The 'Star Wars' creator worries that older viewers might be disappointed with his kid-friendly prequel
All of you ”Phantom Menace” freaks who’ve been camping out in front of the cineplex without a change of underwear, listen up. Even George Lucas thinks you should get a life. ”It’s only a movie,” shrugs the 55-year-old ”Star Wars” mastermind. ”I’m happy that ‘Star Wars’ stimulates peoples’ imaginations, but I think they should have a well-rounded life.”
Lucas also thinks that old-school ‘Star Wars’ devotees, who’ve now aged into their 30s and 40s, may be disappointed by the finished product. ”Phantom Menace,” with its grade-school-age protagonist and cuddly sidekick Jar Jar Binks, is distinctly kid friendly, a fact that may have escaped some of the grown-ups who’ve been caught up in the whirlwind of hype. ”I am fully aware of the fact that some of the older fans have gotten themselves into a situation,” says Lucas. ”The film is really for young people. They have these amazing expectations the film can’t possibly meet.” And Lucas quickly brushes off the argument that the double trilogy, with its quasireligious symbolism, is really intended for adults searching for the meaning of life. ”There definitely aren’t enough answers in ‘Star Wars’ to constitute a religion,” says the director, who adds that he’s tried to make any spiritual themes as generic as possible. ”I think the point is for (fans) to go and look through the religions out there already and find something that has some answers for them.”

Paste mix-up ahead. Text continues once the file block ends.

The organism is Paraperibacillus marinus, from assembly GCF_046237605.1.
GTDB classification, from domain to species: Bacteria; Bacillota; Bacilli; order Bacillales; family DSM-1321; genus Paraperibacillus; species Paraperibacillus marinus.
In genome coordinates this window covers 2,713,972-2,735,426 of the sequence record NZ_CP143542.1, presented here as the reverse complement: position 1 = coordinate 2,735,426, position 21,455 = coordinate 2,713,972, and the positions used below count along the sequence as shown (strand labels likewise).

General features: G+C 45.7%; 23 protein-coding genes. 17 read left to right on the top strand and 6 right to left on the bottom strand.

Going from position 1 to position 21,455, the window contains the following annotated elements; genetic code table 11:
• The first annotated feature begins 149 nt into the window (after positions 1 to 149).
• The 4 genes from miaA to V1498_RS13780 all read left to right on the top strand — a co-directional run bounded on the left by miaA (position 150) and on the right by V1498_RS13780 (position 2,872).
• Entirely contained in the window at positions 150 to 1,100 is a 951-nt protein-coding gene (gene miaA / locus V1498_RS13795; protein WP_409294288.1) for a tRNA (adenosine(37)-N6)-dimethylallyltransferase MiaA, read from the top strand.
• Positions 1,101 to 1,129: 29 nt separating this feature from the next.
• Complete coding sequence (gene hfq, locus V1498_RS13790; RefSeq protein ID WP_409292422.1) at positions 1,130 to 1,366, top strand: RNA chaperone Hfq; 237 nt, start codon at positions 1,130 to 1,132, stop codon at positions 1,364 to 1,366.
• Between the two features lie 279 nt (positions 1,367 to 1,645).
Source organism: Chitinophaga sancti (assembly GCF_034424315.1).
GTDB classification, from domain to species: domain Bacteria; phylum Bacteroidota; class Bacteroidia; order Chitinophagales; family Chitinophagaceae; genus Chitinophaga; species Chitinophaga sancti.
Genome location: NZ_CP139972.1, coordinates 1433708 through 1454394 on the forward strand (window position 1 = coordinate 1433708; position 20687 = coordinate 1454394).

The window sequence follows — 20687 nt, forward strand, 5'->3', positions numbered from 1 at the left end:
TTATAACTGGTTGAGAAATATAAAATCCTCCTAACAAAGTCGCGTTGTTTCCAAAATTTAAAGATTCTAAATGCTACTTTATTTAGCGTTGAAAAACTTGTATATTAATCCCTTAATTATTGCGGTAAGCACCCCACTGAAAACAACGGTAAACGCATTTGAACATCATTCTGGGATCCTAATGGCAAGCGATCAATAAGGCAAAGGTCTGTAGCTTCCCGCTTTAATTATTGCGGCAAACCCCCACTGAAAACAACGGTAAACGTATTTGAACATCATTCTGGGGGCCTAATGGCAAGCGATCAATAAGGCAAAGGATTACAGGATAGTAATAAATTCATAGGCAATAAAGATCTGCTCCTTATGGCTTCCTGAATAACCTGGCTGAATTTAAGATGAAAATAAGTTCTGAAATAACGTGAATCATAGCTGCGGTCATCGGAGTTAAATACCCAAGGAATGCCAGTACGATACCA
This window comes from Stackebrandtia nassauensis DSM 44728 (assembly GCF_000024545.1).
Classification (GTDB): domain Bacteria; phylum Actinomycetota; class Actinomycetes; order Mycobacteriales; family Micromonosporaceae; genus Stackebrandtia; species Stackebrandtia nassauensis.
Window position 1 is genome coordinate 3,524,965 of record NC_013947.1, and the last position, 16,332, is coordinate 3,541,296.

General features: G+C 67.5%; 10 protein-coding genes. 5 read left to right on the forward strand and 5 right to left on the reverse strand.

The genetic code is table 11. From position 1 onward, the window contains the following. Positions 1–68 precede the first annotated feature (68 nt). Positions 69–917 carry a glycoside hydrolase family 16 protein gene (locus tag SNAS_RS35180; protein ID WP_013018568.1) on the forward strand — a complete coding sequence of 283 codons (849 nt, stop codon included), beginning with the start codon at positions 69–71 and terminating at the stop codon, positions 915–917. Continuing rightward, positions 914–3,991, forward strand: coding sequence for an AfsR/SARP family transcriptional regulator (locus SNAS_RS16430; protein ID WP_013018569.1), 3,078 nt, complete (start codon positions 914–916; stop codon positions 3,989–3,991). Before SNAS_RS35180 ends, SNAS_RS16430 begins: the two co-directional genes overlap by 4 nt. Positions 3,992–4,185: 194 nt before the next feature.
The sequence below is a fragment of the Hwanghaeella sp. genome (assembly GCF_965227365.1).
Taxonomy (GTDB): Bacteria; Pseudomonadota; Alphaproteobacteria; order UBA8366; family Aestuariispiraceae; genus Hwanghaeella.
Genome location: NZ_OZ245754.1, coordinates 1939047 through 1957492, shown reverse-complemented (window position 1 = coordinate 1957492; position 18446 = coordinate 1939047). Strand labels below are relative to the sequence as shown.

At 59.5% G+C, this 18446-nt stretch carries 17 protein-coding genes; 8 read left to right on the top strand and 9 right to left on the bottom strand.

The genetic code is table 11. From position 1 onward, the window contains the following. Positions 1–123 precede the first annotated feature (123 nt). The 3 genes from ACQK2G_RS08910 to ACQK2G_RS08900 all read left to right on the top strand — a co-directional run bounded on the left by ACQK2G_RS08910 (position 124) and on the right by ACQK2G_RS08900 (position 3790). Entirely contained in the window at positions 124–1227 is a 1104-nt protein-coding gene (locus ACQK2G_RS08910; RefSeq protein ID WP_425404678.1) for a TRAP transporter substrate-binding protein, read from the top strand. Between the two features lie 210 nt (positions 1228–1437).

Lucas, who admits that he and studio executives at Fox did their best to prevent the film from being ”overhyped” but were thwarted by grassroots enthusiasm, won’t be feeding the ”Phantom Menace” publicity machine this opening week. ”I’m going to be on a beach in the South Pacific, far away with no phone,” says the single dad. ”And I’m happy with that.” Yeah, but couldn’t he take some of the peskier ”Star Wars” freaks with him?